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Previously on River Running...

Hmm, I appear to have let things slip again, so this time around I'm going to introduce a new feature into the blog - the multiple entry. This will allow me to squeeze the last four trips into a single, coherent whole thus saving you the reader and me, the author time and effort. Everybody wins.


Except I don't remember much about the first trip. It was to Whitmore's lake, a favourite spot these days thanks to its relatively small size and the fact that so few people fish it. However, fishing as we know, goes in cycles, and my first visit of the new season lacks a certain something that was a regular feature last year. Fish. Despite trying various swims before settling on the smaller of the two islands (a lovely spot) I manage a single bite (a confident couple of bobs followed by a sail away) and a single fish (a small rudd of a few ounces). Still, the Kelly Kettle gets an outing too and that's a complete success - the trick seems to be to load it up as soon as it gets going, rather than feeding it sticks in drubs and drabs.

Seconds away, round two. A big club lake this time, a water I associate with surface feeding carp but that now holds crucians, decent perch along with rudd and roach that are growing fast. So what do I catch? Tench. In fact, it looks like the same tench, over and over again - a supersize bar of Pears soap that's just big enough to need the landing net. I go with new club member (and fellow band member - but that's another story) Sam, a sea fisherman who's more at home with 7oz leads with grippers and rods as big as coconut trees; this time round we both enjoy a cup of coffee, courtesy of the kettle. And if I can get the video uploaded, you'll be able to see for yourself.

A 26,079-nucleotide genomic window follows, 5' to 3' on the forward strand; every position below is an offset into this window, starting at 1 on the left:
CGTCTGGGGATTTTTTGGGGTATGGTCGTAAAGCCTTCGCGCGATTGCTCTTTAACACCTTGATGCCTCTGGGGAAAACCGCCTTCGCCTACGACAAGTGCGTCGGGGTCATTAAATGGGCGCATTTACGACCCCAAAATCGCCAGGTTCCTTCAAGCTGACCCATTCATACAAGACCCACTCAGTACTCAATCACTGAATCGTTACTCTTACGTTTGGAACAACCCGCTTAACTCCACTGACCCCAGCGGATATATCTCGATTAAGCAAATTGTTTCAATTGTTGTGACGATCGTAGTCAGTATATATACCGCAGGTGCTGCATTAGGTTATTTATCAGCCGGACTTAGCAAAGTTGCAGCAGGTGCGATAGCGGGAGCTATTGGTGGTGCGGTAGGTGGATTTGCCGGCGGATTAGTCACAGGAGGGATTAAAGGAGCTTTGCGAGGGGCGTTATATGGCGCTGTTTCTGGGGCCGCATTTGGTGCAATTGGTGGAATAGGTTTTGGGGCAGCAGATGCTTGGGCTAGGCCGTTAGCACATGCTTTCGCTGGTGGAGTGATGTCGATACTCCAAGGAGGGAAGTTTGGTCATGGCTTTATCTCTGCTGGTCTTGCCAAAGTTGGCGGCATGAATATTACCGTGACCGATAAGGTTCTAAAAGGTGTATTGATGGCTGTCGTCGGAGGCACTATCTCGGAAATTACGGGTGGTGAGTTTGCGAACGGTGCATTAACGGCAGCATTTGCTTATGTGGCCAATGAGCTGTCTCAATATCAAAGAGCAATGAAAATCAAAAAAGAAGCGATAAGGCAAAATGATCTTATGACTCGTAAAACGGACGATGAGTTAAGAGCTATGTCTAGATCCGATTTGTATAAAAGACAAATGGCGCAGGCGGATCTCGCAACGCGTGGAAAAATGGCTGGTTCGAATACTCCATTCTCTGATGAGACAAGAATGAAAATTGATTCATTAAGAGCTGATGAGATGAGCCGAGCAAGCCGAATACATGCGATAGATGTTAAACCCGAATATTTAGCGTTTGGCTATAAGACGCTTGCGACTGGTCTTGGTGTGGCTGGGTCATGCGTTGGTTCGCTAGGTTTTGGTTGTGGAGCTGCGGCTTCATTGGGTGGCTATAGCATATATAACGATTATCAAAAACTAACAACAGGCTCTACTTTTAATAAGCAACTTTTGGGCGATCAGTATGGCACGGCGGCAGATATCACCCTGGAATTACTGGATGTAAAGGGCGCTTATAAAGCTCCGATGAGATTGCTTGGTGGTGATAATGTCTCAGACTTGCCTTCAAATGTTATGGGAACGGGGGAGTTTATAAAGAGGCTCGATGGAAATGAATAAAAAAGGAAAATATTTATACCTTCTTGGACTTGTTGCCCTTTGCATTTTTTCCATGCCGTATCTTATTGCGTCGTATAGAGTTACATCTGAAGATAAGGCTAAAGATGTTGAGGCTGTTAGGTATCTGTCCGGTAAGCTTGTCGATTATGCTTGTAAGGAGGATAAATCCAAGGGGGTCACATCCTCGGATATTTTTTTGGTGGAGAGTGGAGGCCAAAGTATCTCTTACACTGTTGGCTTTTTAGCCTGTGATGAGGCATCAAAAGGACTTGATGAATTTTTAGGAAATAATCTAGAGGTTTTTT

Round three. My favourite club lake this time. Driving past the alpacas with their funny, Muppety faces, Sam and I find a single club member who's there having had a row with his wife. Storming out he remembered he had all his gear in the car so instead of going to the pub of tramping the streets, he goes fishing instead. Sensible choice. No such histrionics for either of us so Sam settles into my favourite corner swim and I tackle up next door on the other side of the big tree. I start by quiver tipping with maggots, but a succession of fish from the other side of the tree culminating in a lovely crucian carp convinces me to switch to a small float - a leaded, clear short bodied waggler. Luncheon meat goes on a small size 12 (bought from Trago Mills nearly 10 years ago and still sharp as billy-o) and produces a lovely little rudd. Over the next three hours this is followed by a nice bream, some good sized tench (the biggest is here at 3lbs 5oz) and that rarest of all freshwater aquatic creatures, a lip-hooked eel. It was the same day the flotilla sailed down the Thames in celebration of the jubilee, and while London sweltered and soaked in the rain, Sam and I fished into the silence and the setting sun.
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